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Principal Investigator: Richards, Erin Marie
Institute Receiving Award University Of Colorado
Location Boulder, CO
Grant Number F31ES033919
Funding Organization National Institute of Environmental Health Sciences
Award Funding Period 01 Jan 2022 to 31 Dec 2024
DESCRIPTION (provided by applicant): PROJECT SUMMARY/ABSTRACT Proper localization of RNA is critical for proper RNA function, downstream protein localization, cell function, organism development, and organism health. Of particular interest, proper sequestration of RNA into ribonucleoprotein (RNP) granules helps cells respond efficiently to stress, while persistent RNA localization to RNP granules may serve as nucleation points for proteins implicated in ALS, Alzheimer’s, and dementia. During stress, stress granules (SGs) sequester RNA from translational machinery while processing bodies (PBs) degrade RNA. SGs and PBs dock, or interact, in certain stress conditions and one stressor has been shown to promote transfer of mRNA between the two RNP granules. SG-PB docking and mRNA transfer is hypothesized to function as an additional regulatory measure during stress. mRNA transfer is hypothesized to be facilitated by specific interactions with two RNA-binding proteins, TTP and CPEB1. However, both hypotheses remain largely untested. In order to identify RNA localization in healthy or stressed and disease states, scientists use RNA- imaging tools. Tools that allow us to see single molecules of RNA in live cells are of particular value since biology is incredibly heterogenous and responds to stimuli in real time. The tool historically used to monitor mRNA dynamics in RNP granules uses many fluorescent proteins to visualize RNA. Since RNP granules form largely by nonspecific interactions between proteins and RNAs, this tool may compromise some of our conclusions about the resultant data. A tool that uses small molecule fluors to visualize RNA may be better suited to investigate this question. Riboglow was developed as a collaboration between my lab, a fluorescent tool lab, and an RNA-biology lab. Riboglow is a live-cell RNA-imaging tool that is comprised of two main parts: an RNA aptamer that is appended to an RNA of interest and a small-molecule fluorescent probe. Riboglow outperformed the gold-standard tool at detecting mRNA recruitment to stress granules and preliminary data shows that Riboglow can achieve single-molecule detection of mRNA in live cells. However, Riboglow remains a new tool. In this proposal, I will 1) optimize and characterize Riboglow for single-molecule detection in live cells, 2) quantify any effects that tagging an RNA with Riboglow has on basic RNA biology, 3) use Riboglow to establish a list of stressors that cause SG-PB docking and mRNA transfer, and 4) evaluate the hypothesis that mRNA transfer is facilitated by specific interactions with TTP and CPEB1. My research will benefit science by expanding the single- molecule live-cell RNA-imaging toolbox for RNA biologists and by yielding foundational knowledge for the RNP field. This will facilitate further studies on RNA localization in response to stimuli and the potential relationship between neurodegenerative diseases and environmental stressors. This fellowship will provide me with advanced training in biochemical tool development and optimization, quantitative fluorescence microscopy for biological studies, and data science for image analysis. This interdisciplinary set of skills will position me to achieve my career goals and positively impact the biomedical field.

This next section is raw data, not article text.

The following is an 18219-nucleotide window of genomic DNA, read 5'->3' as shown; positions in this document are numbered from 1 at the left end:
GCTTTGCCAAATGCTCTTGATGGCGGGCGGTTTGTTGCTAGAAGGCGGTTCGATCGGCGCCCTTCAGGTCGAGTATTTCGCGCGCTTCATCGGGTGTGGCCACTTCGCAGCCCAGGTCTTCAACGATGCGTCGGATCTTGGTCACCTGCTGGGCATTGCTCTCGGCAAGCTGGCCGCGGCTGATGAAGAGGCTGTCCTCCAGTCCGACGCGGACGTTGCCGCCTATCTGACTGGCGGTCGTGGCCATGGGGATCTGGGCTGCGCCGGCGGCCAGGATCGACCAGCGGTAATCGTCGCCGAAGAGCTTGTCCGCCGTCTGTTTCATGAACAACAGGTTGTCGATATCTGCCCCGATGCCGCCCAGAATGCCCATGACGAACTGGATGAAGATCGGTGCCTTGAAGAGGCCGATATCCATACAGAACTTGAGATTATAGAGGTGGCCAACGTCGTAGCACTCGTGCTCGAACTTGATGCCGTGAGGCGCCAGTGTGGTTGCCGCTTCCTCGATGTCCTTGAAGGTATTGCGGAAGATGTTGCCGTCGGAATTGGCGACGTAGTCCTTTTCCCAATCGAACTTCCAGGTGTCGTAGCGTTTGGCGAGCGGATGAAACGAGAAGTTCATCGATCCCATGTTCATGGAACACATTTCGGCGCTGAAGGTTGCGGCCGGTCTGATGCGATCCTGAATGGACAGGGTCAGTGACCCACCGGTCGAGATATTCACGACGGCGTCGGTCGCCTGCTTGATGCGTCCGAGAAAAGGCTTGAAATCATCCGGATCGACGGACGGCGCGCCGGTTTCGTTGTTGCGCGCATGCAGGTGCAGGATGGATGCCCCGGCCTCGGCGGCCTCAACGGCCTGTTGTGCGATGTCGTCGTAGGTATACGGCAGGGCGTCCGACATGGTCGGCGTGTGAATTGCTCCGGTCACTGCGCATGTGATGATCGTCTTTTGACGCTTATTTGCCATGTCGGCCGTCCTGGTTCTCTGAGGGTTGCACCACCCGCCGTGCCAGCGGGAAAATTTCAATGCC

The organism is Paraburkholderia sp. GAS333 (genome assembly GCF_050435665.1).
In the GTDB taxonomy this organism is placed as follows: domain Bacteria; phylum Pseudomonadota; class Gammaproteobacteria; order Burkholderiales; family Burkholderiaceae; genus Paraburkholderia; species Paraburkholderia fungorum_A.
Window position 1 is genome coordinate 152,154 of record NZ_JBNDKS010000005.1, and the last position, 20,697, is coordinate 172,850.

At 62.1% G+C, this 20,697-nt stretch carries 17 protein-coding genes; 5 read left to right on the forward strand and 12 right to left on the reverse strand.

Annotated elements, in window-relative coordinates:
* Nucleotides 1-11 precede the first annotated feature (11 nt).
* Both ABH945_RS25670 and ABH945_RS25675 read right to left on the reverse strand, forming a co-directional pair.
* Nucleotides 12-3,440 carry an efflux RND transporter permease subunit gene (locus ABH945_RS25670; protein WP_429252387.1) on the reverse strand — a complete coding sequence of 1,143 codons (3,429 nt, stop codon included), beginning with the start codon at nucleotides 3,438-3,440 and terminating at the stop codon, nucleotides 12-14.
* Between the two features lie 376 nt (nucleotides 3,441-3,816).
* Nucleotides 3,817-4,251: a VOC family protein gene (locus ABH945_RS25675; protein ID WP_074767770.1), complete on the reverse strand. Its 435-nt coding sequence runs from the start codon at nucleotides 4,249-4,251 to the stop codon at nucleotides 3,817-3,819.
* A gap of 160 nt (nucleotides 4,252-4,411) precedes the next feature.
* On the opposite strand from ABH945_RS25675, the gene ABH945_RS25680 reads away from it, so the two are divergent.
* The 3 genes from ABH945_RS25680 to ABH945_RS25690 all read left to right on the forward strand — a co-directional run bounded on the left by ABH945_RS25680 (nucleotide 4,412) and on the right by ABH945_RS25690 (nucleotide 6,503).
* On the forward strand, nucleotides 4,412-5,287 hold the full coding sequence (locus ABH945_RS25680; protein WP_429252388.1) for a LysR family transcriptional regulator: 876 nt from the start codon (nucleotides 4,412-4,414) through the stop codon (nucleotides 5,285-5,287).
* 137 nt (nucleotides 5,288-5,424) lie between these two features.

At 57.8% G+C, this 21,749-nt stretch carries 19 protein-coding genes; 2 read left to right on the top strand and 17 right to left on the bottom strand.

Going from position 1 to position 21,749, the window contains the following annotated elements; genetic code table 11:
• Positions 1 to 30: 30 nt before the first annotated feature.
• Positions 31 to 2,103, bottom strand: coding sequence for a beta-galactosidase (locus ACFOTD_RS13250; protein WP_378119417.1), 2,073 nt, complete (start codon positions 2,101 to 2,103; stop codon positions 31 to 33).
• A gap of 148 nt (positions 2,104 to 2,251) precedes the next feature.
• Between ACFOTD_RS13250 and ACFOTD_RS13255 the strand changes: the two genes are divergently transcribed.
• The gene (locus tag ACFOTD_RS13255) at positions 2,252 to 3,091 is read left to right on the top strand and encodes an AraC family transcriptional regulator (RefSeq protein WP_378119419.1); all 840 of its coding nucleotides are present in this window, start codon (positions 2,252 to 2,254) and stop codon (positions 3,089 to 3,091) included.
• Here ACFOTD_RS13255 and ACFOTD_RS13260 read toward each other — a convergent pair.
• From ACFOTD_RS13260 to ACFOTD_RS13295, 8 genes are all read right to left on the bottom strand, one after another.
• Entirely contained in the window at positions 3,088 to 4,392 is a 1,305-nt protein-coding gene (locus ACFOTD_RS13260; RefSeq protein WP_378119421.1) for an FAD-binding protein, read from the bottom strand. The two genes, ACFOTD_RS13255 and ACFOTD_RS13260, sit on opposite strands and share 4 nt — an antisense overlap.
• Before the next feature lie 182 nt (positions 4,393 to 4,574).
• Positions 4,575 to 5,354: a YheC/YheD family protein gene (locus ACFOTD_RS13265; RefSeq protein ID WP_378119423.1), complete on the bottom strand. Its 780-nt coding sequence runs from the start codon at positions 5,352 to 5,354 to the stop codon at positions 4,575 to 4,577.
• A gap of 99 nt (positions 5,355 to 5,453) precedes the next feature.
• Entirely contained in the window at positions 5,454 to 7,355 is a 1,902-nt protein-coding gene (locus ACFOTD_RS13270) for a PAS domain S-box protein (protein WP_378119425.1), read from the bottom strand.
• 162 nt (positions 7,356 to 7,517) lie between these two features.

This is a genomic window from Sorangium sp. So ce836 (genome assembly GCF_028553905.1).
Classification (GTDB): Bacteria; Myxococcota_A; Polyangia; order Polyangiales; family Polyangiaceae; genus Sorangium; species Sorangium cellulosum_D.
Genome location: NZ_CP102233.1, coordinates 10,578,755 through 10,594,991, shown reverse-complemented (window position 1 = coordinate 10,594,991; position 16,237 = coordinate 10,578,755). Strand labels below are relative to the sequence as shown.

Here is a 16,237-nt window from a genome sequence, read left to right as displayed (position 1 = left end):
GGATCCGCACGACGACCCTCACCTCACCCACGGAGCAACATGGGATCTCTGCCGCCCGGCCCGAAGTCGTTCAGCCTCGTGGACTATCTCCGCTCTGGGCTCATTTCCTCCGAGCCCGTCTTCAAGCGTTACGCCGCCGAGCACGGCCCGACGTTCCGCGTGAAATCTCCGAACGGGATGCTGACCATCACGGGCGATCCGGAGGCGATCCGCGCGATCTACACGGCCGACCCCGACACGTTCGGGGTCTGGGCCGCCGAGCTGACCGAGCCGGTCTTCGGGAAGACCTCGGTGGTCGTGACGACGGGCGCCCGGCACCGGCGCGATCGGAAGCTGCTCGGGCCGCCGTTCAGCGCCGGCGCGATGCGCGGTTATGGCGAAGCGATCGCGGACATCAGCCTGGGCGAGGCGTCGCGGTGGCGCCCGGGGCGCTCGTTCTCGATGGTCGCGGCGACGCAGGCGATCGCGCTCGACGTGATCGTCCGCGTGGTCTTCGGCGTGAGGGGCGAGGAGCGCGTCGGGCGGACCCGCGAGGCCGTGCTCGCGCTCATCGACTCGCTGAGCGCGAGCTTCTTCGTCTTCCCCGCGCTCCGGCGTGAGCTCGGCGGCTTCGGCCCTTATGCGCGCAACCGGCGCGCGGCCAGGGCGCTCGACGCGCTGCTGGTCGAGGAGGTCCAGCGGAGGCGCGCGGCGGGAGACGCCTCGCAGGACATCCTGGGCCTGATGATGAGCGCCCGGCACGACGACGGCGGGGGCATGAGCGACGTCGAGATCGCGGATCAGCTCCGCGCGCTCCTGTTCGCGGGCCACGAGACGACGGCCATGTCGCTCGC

Science Code(s)/Area of Science(s) Primary: 10 - Epigenetics
Secondary: 03 - Carcinogenesis/Cell Transformation
Publications No publications associated with this grant
Program Officer Frederick Tyson